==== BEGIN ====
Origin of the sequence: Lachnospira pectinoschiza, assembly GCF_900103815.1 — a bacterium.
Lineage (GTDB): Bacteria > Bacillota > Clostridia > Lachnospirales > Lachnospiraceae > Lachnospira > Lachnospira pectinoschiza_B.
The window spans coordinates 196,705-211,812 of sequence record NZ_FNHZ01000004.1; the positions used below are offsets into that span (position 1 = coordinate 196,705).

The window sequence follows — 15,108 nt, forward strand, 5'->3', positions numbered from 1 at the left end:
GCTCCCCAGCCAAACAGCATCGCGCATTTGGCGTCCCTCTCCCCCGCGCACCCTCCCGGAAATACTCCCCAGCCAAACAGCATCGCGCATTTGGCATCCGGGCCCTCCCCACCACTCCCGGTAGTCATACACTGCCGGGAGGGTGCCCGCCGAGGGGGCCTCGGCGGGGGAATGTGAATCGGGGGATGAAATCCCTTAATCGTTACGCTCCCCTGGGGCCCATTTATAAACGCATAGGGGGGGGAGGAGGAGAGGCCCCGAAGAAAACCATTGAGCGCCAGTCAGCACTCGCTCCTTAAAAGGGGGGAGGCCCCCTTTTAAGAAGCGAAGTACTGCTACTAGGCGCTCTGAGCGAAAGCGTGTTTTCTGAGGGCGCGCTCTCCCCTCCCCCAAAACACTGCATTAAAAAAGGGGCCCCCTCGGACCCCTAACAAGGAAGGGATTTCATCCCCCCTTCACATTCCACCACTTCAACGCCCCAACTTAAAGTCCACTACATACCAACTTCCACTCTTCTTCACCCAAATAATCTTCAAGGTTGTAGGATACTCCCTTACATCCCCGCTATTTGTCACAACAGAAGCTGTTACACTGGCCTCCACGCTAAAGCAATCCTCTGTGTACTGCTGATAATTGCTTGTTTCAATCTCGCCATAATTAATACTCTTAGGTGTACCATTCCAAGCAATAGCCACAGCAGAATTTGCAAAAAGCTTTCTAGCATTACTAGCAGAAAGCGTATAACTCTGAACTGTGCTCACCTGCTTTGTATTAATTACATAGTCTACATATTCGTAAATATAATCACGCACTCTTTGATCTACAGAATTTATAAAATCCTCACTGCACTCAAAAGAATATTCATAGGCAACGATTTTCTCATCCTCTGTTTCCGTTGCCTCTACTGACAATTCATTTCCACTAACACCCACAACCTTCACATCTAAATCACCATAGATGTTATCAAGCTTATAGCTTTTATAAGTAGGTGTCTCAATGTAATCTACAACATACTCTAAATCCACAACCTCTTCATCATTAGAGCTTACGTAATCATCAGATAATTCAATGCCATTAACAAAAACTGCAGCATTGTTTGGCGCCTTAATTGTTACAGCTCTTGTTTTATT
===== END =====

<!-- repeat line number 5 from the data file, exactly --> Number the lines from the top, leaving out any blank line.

GCTCCCCAGCCAAACAGCATCGCGCATTTGGCGTCCCTCTCCCCCGCGCACCCTCCCGGAAATACTCCCCAGCCAAACAGCATCGCGCATTTGGCATCCGGGCCCTCCCCACCACTCCCGGTAGTCATACACTGCCGGGAGGGTGCCCGCCGAGGGGGCCTCGGCGGGGGAATGTGAATCGGGGGATGAAATCCCTTAATCGTTACGCTCCCCTGGGGCCCATTTATAAACGCATAGGGGGGGGAGGAGGAGAGGCCCCGAAGAAAACCATTGAGCGCCAGTCAGCACTCGCTCCTTAAAAGGGGGGAGGCCCCCTTTTAAGAAGCGAAGTACTGCTACTAGGCGCTCTGAGCGAAAGCGTGTTTTCTGAGGGCGCGCTCTCCCCTCCCCCAAAACACTGCATTAAAAAAGGGGCCCCCTCGGACCCCTAACAAGGAAGGGATTTCATCCCCCCTTCACATTCCACCACTTCAACGCCCCAACTTAAAGTCCACTACATACCAACTTCCACTCTTCTTCACCCAAATAATCTTCAAGGTTGTAGGATACTCCCTTACATCCCCGCTATTTGTCACAACAGAAGCTGTTACACTGGCCTCCACGCTAAAGCAATCCTCTGTGTACTGCTGATAATTGCTTGTTTCAATCTCGCCATAATTAATACTCTTAGGTGTACCATTCCAAGCAATAGCCACAGCAGAATTTGCAAAAAGCTTTCTAGCATTACTAGCAGAAAGCGTATAACTCTGAACTGTGCTCACCTGCTTTGTATTAATTACATAGTCTACATATTCGTAAATATAATCACGCACTCTTTGATCTACAGAATTTATAAAATCCTCACTGCACTCAAAAGAATATTCATAGGCAACGATTTTCTCATCCTCTGTTTCCGTTGCCTCTACTGACAATTCATTTCCACTAACACCCACAACCTTCACATCTAAATCACCATAGATGTTATCAAGCTTATAGCTTTTATAAGTAGGTGTCTCAATGTAATCTACAACATACTCTAAATCCACAACCTCTTCATCATTAGAGCTTACGTAATCATCAGATAATTCAATGCCATTAACAAAAACTGCAGCATTGTTTGGCGCCTTAATTGTTACAGCTCTTGTTTTATT